Near Death Experiences

By Peter Roennfeldt

 

 

“It's not that I'm afraid to die I just don't want to be there when it happens," observed Woody Allen.

 

“For although death is a con­stant and shadowy backdrop to our lives, it is something that most of us cannot talk about or accept with any sense of normality or calm rationality.... Death is clearly an integral part of life, yet while we talk about our plans for life, when it comes to death we are strangely silent.'” writes Bruce EIder in his book “And When I Die Will I Be Dead?”

 

Yet there has been a growing fascination with the mysteries of (NDE) or after-life experiences. Various people claim that they have "returned" from experiences of great trauma or clinical death, giving remarkable stories from the “other side”.

 

There’s even an International Association for Near-Death Studies (IANDS).

 

Lorraine Briggs, the convener of the Victorian chapter of Austral-IANDS, says that during a long and traumatic labour, "I was moving along a tunnel I came out into this place. I carry the vision with me, it is so detailed…A landscape with intense green grass, rolling land­scape. Nothing rocky, sharp or cruel. A gentle serenity.

 

"I sensed figures on three sides. I had a great sense of being wel­comed by them, that I belonged. I met my father who died 14 years before; we had a long conversa­tion, even though his lips didn't

 

 

Researchers Disagree

 

Researchers of NDEs can't agree on the cause of NDEs. The experi­ences are usually characterised by five or six stages including a sense of peace, the impression of being outside one's body, the sen­sation of floating through a tunnel toward a bright light, an encounter with a "being of light," experienc­ing a world of beauty and, per­haps, meeting loved ones who have already died. Not all near-death experiences are positive. Some report horrific, threatening experiences.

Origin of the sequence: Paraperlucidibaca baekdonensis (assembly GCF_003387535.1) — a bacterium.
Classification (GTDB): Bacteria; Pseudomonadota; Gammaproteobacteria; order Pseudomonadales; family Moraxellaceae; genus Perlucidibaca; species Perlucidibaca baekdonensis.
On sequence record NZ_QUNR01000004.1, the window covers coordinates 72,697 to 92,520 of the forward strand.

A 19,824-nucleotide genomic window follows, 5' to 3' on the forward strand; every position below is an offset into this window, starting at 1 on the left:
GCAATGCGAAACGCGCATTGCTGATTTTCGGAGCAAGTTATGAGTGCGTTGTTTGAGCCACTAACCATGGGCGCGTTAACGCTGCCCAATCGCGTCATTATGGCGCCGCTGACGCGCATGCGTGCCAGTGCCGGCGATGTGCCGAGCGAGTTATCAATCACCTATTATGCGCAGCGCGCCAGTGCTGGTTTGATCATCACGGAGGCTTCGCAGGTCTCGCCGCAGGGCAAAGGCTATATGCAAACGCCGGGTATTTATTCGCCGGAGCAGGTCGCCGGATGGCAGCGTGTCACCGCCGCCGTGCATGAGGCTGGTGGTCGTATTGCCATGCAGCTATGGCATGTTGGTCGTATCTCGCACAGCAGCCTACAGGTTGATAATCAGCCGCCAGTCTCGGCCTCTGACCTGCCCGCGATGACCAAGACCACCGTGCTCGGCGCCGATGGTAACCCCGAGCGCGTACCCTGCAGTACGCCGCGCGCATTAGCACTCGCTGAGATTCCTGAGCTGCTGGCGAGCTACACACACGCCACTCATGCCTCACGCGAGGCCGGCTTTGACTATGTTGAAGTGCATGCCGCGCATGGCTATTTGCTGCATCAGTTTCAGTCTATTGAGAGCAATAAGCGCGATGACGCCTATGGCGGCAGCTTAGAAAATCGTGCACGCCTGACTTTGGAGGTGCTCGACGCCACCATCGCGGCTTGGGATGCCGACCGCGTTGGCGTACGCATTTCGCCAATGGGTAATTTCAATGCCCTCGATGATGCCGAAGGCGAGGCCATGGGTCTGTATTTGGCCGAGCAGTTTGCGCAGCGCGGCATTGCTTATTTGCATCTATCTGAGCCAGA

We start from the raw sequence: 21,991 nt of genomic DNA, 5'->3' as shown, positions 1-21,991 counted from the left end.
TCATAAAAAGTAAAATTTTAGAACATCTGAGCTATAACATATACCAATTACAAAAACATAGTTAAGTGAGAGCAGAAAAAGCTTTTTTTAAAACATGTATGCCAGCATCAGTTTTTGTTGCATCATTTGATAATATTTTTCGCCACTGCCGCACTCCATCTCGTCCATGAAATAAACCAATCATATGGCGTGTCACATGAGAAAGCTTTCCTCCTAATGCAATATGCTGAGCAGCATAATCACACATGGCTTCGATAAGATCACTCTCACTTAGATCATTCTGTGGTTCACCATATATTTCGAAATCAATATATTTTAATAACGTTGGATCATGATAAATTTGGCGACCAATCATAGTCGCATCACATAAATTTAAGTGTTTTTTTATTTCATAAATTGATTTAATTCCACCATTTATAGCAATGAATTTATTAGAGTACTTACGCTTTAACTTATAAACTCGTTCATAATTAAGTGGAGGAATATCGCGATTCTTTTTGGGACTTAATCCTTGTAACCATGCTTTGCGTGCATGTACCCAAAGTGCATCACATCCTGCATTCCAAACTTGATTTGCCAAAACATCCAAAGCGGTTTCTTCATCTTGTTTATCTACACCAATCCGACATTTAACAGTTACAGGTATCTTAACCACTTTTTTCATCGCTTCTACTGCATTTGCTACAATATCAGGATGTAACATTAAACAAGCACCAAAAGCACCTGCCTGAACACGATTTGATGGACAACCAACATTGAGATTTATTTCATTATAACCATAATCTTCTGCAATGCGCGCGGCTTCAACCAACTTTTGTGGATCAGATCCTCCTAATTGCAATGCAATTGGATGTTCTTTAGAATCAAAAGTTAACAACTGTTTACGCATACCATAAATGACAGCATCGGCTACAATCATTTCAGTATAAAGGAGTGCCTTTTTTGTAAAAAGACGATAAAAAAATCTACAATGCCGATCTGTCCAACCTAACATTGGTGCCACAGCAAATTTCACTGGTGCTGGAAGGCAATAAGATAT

Dr Harvey Irwin of the University of New England (Australia) suggests NDEs are linked to childhood experiences. Dr Susan Blackmore of the West of England University in Bristol con­cedes that the people are explain­ing what they saw, but that these spectacular pictures are produced by lack of oxygen, the effects of extreme stress and the release of endorphins into their bodies. She explains NDEs in bio-chemical and physiological terms.

 

Dr Peter Fenwick finds these explanations inadequate. As a neuropsychiatrist based at Maudsley Hospital in London, hav­ing received thousands of letters from people who had NDEs, Fenwick writes. The plain fact is that none of us understands these phenomena. As for the soul and life after death, they are still open ques­tions, though I myself suspect that NDEs are part of the same continu­um as mystical experiences."

 

Moody and Kubler-Ross

 

Whenever NDEs are discussed, two names are raised: Dr Raymond Moody and Dr Elisabeth Kubler-Ross. Moody published his book Life After Life in 1975 after collect­ing, over a period of 10 years, 150 first-hand accounts of NDEs.

 

Swiss-bom American doctor Kubler-Ross took up a position as assistant professor of psychiatry at Billings Hospital qd the university campus in Chicago in 1966. There, as the result at requests from stu­dents from the Chicago Theolog­ical Seminary, she commenced her weekly "death seminars." Each week she and Canadian clergy­man Reverend Renford Gaines talked with a terminally ill patient while 50 students sat behind a viewing window to listen as they discussed death.

 

In 1969 Kubler-Boss published her highly recommended classic On Death and Dying. It describes the stages through which termi­nally ill patients will go. Neither in this book, nor in her book Questions and Answers on Death and Dying, does she say anything about NDEs.

 

Controversy grew around Kubler-Ross's "death seminars," but this was not what led to her leaving the university. Bruce Elder in And When J Die, Will I Be Dead? tells the story:

 

"As she was walking down a hallway in the University of Chicago one day, she came face-to-face with a Mrs Schwartz. Mrs Schwartz had been the first person to recount a near-death experience to her and had died three months previously . . . (Kubler-Ross) is adamant that she touched Mrs Schwartz, that she walked and talked with Mrs Schwartz and that she even got her to write a note to Renford Gaines."